By: Guest Contributor
From Beijing’s littered Beiyun to southeastern China’s pristine and wild Nu, Beiyun Waterkeeper Yongchen Wang is a powerful voice for China’s Rivers.
By Eugene K. Chow.
Photos by ©Giulia Marchi, courtesy of Culture Trip.
Were it not for the Chinese police officers following her, Yongchen Wang could be mistaken for a tourist, the way she meticulously documents every moment of her travels with her phone and video camera. But Yongchen is no tourist; she is one of China’s earliest and most successful environmental activists.
That distinction long ago caught the attention of China’s authorities, who closely monitor her activities. But Yongchen is unfazed by the scrutiny. For over two decades, she has steadfastly safeguarded her nation’s waterways and worked with communities that have been adversely affected by the pollution that has accompanied the country’s economic progress.
“[The police] just follow us. They never say no,” she says casually. “But when they follow us they begin to understand what we’re trying to do — that we’re saving nature and their hometown.”
Still, given China’s heavy censoring of media and close watching of the Internet, Yongchen must be ever mindful of how she carries out her work. As she regularly details the environmental costs of economic development along the nation’s rivers on WeChat, China’s most popular social-media platform, authorities are poised to remove any content they deem incendiary, and in certain cases, detain those responsible. But as a former journalist, Yongchen has years of abundant experience deftly navigating China’s unique media landscape.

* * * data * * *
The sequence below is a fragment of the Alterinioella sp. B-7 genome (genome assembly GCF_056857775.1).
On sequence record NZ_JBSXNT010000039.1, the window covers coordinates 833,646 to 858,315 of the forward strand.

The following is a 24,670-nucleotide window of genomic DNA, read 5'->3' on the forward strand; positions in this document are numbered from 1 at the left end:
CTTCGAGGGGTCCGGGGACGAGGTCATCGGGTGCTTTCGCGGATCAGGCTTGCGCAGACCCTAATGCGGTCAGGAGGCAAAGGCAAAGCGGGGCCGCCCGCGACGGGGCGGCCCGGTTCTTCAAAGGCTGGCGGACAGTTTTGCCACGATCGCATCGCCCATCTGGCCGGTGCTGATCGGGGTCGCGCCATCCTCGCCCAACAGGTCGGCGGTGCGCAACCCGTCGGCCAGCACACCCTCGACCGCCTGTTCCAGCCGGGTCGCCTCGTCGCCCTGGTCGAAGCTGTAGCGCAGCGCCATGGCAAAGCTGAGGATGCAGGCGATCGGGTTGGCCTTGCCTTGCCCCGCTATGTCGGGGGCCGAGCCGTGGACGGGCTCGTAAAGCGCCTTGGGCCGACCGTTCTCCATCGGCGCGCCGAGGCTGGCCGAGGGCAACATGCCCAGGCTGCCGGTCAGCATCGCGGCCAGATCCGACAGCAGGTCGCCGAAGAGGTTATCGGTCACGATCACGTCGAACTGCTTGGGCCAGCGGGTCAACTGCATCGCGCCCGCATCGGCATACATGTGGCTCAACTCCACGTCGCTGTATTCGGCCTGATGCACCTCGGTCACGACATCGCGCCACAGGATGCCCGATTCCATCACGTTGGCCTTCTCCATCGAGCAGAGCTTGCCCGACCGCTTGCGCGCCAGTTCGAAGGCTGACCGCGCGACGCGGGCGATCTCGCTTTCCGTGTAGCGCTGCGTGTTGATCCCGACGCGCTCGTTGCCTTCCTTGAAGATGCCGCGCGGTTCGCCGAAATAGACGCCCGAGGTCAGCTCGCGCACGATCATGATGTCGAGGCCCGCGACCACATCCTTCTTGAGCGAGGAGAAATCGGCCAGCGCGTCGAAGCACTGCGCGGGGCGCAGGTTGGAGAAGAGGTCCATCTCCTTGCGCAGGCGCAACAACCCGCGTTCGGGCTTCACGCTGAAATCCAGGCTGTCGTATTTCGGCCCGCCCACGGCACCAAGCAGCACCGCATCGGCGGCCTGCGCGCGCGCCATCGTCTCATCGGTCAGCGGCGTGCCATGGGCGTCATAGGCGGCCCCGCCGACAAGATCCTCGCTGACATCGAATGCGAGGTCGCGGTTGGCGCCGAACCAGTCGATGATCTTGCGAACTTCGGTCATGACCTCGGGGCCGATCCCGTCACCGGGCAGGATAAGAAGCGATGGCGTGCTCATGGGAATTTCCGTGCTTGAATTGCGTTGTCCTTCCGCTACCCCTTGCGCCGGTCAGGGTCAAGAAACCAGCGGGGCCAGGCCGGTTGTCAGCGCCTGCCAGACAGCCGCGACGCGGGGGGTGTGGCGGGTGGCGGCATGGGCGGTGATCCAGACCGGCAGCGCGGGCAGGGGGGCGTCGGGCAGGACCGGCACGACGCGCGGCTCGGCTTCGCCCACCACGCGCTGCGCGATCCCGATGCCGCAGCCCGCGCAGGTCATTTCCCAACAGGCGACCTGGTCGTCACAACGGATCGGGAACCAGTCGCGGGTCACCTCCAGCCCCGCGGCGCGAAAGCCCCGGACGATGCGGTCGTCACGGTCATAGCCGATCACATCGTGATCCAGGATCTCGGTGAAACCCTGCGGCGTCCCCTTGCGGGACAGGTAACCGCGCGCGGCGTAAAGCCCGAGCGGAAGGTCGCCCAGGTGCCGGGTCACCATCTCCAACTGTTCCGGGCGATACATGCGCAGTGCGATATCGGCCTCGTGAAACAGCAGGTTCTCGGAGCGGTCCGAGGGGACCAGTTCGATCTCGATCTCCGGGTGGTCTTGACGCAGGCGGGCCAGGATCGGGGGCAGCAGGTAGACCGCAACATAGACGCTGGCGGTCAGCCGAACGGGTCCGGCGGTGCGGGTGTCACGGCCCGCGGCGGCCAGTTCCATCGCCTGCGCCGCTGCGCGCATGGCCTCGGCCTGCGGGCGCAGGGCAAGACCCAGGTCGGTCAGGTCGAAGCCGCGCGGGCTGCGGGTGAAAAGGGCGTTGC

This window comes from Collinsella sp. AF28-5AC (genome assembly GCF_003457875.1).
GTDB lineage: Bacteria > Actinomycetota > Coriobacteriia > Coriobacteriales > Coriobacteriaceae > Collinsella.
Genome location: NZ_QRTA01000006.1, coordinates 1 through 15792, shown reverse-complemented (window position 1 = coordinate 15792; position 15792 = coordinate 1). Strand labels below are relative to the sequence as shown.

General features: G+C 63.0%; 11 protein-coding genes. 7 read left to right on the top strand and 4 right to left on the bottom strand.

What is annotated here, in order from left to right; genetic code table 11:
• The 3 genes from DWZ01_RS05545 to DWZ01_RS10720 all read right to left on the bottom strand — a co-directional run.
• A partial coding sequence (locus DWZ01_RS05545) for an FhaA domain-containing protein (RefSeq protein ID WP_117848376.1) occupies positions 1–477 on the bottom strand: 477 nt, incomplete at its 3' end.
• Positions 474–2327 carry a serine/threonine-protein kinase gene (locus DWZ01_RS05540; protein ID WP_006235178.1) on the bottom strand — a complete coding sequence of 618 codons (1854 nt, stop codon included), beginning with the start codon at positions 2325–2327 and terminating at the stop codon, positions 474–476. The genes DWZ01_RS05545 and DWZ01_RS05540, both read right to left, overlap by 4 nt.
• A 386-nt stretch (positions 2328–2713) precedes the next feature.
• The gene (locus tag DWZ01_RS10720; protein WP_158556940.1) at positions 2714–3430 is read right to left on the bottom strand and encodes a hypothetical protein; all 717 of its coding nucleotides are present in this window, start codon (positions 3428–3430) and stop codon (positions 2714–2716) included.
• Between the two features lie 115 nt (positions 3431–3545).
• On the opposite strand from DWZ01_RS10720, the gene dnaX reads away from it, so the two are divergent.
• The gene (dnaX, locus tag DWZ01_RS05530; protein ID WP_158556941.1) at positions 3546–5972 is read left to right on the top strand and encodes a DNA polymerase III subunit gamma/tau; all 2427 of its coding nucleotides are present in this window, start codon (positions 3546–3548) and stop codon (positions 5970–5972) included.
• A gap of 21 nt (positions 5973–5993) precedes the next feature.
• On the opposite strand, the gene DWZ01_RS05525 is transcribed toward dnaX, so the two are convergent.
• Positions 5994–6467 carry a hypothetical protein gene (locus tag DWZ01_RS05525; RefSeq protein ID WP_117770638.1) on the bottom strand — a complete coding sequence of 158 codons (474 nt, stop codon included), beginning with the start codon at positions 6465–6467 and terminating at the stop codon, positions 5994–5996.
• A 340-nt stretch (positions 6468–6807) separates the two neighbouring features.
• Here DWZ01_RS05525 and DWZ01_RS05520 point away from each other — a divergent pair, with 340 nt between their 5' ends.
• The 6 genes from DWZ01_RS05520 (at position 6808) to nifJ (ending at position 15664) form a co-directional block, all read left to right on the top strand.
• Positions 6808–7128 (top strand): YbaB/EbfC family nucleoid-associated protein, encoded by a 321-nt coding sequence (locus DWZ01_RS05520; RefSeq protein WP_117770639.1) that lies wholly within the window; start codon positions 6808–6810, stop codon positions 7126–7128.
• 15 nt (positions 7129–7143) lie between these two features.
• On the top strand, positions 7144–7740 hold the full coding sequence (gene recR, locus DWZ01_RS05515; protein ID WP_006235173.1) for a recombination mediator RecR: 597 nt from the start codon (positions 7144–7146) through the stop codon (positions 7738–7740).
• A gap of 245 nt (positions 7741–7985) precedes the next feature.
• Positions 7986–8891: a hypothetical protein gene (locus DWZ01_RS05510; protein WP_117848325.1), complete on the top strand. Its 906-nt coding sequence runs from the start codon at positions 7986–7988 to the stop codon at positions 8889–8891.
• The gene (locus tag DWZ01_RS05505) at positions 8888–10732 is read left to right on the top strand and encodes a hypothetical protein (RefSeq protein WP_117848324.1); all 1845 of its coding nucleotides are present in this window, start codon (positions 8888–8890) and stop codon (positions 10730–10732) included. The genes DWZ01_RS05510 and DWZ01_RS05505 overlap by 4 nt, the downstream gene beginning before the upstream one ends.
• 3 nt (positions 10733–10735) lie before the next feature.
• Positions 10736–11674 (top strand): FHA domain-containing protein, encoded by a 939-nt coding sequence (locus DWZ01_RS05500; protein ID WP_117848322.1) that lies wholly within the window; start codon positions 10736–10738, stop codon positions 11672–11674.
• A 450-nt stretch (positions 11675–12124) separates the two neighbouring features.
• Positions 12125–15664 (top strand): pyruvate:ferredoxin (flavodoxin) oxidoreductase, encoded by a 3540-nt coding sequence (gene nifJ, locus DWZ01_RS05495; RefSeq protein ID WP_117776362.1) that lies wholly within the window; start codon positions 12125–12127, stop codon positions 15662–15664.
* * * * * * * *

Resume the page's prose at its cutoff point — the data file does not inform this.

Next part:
“I know what it is to be careful,” she says. “I worked at National Radio for 30 years, so I have a good idea of what articles you can publish and what you can’t.”
Growing up in Beijing during the Cultural Revolution, the outdoors had a special meaning for her. Every weekend, her father would take her and her brother to the lake at nearby Yuyuantang Park.
“It was an important time that influenced me,” she recalls. “I became very interested in the rivers, the trees and the birds.”
And when she grew up to be a reporter, her passion for environmental activism was reawakened. It fully blossomed in 1988 when she worked on a story about the trees in Beijing’s Xiangshan Park, where every autumn locals gathered in large numbers to marvel at the changing colors of the leaves. But, she observed, this annual ritual was beginning to take a toll. When she visited the park she saw the trees had been badly damaged by people trampling on the roots, pulling off leaves, and even breaking off entire branches. This sight left a deep impression on her.
“That was the first time I saw nature destroyed, and I realized that it was not only for humans — that we have to share nature with the birds and the trees. It was at that moment I began to think that I could do something to protect the environment through media.”
Yet it wasn’t until six years later, while on a trip to the United States to report on nongovernmental organizations and their place in U.S. society, that she became aware of the important role NGOs played in spurring change.
“I consider it my duty to be a voice for China’s rivers and for the natural world, because, in spite of their enormous importance to China’s future and to the people’s well-being, they cannot speak for themselves.”